- Poor guidance from senior management means that the redundancy scheme potentially eliminates posts at the university that could have been filled by someone else (whether the post remains is unclear in the guidance thus far received from management). This could have serious unforeseen implications for workloads and casualisation in the future.
- Senior management’s woefully inadequate redundancy register, and complete failure to develop any workforce planning, and retraining opportunities underlies this failure to consider the needs of a resilient and capable organisation.
- Senior management’s voluntary redundancy scheme breaches core Queen Mary values of equity, fairness, aiding social mobility. The scheme, alongside the ongoing failure to renew fixed-term contracts, pushes the disruption of the virus onto the lower paid staff at QMUL. If cuts are needed, any initial sacrifices should be made by those more likely to be able to afford it.
- Members of the bloated senior executive team should volunteer for ‘severance’ first, on the same terms as everyone else. If QMUL cannot sustain a year-long reduction in student numbers for a year, after its hard-working frontline staff have generated more than £100m in operating cash surplus in the last three years, then there is a serious management problem.
- Senior management should look at the University of Manchester for further inspiration. Vice Chancellor Dame Nancy Rothwell and all members of the Senior Leadership Team will be taking a voluntary 20% pay cut. The principal of King’s College London has agreed a 30% pay cut for six months with Vice Principals taking a 15% reduction in salary. Similar measures are in place in Edinburgh, Bristol, York, Nottingham and Cardiff.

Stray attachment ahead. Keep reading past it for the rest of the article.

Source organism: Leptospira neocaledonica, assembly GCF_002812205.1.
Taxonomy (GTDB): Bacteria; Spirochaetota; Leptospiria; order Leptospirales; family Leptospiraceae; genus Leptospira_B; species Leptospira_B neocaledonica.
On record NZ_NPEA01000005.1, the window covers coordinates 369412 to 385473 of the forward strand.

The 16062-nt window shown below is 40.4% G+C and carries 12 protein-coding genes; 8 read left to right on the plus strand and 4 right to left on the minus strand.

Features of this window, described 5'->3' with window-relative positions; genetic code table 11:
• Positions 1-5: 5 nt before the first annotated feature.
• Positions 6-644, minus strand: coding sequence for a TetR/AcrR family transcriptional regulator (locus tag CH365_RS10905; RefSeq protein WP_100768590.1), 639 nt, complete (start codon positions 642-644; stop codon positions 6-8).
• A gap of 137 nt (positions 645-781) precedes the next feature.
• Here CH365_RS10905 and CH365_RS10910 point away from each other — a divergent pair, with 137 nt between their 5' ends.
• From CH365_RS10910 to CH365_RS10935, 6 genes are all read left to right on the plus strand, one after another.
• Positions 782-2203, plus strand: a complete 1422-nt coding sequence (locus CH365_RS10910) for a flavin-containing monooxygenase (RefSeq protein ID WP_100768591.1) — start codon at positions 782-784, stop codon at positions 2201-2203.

- The most recent Freedom of Information request by UCU in October 2017 showed that in total emolument 119 members of staff at QMUL earned between £100,001 – £200,000, nine between £200,001 – £300,000, with one earning over £300,001, providing significant scope for equitable cost saving without bullying less well paid staff into unemployment.
The Senior Executive Team refused to take up the Coronavirus Job Retention Scheme for staff who could not work from home and those employed by the Student Union, unlike other universities. This deprived the University of a substantial amount of income and went against the objective of the scheme which was to preserve jobs. Subsequently, the directorate in which most of this staff group work, Estates and Facilities, are informing colleagues that they need to make cost savings of 20% across the board and will be ‘redesigning the department, which could potentially lead to redundancies’. Worse, senior management failed to explain to students and staff the rationale for not taking up the furlough scheme, once again demonstrating their indifference to, and lack of respect for, those who actually make QMUL a university.
As is clear with senior management’s panicked voluntary redundancy scheme, and with the concurrent outsourcing of Occupational Health, senior management continually prove they are incapable of nurturing a unique Queen Mary. They are washing their hands of the health and welfare of staff by outsourcing occupational health to an outside contractor. With the unconsulted and un-negotiated redundancy of our precariously employed colleagues, they have cut teaching staff when our most vulnerable students will most need their support.